Did you know you can walk across the Golden Gate Bridge? It’s the second largest suspension bridge in the United States, but it’s less than 3 miles and is easy to walk. You can go part way and turn around if you wish. The trick is to go on a day when the famous San Francisco fog lifts and you can see the top of the iconic red girders.
The Golden Gate Bridge is celebrating its 80th birthday this year. It opened in May, 1937 after taking 4 years to build. The roadway deck is held up by metal cables suspended from curving main cables draped over the two red metal pillars that give the bridge its recognizable outline.
Sometimes bikers and pedestrians are on opposite sides of the bridge, but often they are together. It was easy dodging bike riders when we first started walking, but as more and more people arrived, the bridge grew congested. I’d advise trying to schedule your time on the bridge in the morning for a more leisurely tour.
Directly under the end of the bridge is Fort Point, which was built in the 1800s to protect this entrance from the ocean to the city. The bridge was designed to fit right around the fort. You can see the canon placements on the roof of the fort, and you can tour the fort after enjoying the bridge.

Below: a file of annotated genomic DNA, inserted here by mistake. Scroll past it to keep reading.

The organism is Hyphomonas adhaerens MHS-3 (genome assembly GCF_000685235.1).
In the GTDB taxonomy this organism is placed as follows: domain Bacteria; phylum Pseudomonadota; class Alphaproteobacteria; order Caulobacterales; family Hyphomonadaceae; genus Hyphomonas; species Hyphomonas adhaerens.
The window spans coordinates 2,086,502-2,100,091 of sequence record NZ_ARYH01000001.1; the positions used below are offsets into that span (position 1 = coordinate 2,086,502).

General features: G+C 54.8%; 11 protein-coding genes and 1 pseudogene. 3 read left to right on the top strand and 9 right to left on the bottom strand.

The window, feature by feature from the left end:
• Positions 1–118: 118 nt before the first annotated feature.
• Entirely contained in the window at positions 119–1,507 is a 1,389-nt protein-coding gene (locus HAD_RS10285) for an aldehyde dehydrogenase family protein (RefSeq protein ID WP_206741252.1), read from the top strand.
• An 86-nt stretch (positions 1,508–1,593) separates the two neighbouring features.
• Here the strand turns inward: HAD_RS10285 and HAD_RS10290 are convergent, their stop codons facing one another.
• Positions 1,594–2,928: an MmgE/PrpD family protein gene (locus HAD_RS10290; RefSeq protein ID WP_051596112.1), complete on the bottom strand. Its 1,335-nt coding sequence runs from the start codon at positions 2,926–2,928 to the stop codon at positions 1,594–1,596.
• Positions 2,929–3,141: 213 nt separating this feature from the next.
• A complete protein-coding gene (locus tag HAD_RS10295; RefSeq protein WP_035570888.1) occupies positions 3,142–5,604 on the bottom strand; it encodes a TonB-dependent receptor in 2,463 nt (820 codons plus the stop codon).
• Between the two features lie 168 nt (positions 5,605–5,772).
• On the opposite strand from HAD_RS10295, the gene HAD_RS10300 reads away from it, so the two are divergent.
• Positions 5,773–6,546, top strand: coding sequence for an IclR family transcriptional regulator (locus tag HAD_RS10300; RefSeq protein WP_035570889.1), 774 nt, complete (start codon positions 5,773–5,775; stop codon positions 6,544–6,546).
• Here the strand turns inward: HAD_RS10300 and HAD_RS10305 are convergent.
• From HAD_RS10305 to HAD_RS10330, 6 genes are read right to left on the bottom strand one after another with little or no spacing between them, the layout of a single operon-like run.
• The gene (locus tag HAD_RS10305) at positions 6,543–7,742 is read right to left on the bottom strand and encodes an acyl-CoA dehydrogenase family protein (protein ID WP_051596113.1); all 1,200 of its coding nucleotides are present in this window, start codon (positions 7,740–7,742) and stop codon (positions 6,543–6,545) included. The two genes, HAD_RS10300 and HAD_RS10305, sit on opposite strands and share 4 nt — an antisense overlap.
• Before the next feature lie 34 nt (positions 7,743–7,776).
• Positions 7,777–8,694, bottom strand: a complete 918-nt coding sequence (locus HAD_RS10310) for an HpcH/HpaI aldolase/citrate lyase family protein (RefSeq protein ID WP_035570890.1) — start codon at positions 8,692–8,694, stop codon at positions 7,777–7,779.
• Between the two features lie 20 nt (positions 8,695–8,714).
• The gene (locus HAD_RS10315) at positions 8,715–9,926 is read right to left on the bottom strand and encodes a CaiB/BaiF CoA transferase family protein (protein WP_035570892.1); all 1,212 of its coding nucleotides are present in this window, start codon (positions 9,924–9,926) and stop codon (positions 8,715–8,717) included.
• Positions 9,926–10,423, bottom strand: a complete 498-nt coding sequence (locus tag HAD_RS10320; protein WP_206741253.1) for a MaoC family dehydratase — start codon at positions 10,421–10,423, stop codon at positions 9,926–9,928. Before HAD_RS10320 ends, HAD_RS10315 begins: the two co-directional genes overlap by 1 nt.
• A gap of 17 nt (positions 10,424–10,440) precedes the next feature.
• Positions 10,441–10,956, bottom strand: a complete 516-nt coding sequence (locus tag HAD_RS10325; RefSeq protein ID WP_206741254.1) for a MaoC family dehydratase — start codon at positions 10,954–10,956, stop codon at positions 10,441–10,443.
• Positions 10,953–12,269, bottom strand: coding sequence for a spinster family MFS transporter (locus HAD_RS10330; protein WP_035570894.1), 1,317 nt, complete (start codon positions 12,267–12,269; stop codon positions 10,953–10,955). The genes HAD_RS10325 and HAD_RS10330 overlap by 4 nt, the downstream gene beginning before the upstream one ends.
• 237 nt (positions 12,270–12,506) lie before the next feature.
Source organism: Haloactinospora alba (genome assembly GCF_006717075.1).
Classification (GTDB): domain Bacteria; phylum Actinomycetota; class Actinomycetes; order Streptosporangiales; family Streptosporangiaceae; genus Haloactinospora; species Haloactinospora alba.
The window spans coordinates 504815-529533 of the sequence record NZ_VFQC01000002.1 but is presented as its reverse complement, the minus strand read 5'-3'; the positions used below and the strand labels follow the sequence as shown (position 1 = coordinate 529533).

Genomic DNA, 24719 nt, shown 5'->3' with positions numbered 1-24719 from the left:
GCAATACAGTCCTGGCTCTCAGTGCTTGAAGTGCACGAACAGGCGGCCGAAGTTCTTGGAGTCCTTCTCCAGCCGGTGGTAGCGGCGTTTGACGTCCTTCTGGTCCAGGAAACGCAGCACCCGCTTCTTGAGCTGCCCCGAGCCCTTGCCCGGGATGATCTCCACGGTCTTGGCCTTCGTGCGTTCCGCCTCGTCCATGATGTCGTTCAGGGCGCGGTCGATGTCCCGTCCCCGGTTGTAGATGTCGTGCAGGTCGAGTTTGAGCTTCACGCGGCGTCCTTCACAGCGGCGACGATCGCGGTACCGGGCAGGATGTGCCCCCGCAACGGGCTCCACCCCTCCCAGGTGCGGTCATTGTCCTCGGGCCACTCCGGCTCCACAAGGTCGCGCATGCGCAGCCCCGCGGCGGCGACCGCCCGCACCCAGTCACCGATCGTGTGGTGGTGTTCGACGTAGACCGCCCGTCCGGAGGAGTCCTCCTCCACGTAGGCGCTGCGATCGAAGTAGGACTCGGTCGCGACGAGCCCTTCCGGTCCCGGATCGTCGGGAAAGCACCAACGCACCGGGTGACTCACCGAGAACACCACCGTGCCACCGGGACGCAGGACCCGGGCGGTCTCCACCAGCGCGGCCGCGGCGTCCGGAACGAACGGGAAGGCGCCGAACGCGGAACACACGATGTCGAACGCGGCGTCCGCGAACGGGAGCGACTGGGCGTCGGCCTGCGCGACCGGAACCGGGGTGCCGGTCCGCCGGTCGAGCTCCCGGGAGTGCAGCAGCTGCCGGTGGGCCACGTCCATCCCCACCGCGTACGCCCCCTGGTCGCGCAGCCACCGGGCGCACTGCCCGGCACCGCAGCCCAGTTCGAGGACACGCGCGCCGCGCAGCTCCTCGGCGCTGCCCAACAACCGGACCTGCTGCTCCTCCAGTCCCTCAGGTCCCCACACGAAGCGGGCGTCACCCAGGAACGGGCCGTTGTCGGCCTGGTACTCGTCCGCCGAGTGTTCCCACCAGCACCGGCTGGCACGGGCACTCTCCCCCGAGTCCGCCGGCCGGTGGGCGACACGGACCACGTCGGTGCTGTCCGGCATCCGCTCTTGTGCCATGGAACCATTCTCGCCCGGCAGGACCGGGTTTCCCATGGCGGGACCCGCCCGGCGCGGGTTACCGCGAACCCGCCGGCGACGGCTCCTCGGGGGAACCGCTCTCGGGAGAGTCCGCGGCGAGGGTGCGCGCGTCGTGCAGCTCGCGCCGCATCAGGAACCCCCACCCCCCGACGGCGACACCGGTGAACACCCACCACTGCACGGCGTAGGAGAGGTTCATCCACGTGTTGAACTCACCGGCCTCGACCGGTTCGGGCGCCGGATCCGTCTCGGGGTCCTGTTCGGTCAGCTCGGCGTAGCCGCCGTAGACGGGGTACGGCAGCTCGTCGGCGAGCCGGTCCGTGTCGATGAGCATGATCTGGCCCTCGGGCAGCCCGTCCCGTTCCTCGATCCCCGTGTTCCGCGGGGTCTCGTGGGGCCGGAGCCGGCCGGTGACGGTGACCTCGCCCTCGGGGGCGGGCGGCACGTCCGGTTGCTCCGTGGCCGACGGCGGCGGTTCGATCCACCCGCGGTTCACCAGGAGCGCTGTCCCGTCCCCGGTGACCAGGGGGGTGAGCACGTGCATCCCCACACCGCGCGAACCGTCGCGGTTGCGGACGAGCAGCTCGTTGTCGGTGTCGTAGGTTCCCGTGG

A book about why the Golden Gate Bridge is reddish orange enlightened us on this topic. We wondered why it wasn’t golden. This area was called the Golden Gate long before the bridge existed. Paint colors were considered, but some were too bright in sunlight, and some were too dark at night, and other colors were rejected for a variety of reasons. Finally, the present color was decided on and apparently pleased all parties. And it remains the same color, painted many times of course, 80 years later.
Linking up with Image-in-ing, Little Things Thursday, Wednesday Around the World, The Good, the Random, the Fun, Through My Lens, Seasons, Our World Tuesday, Photo Friday, Travel Photo Thursday, City Tripping, Weekend Wanderlust, Faraway Files, The Weekly Postcard, and Weekend Travel Inspiration.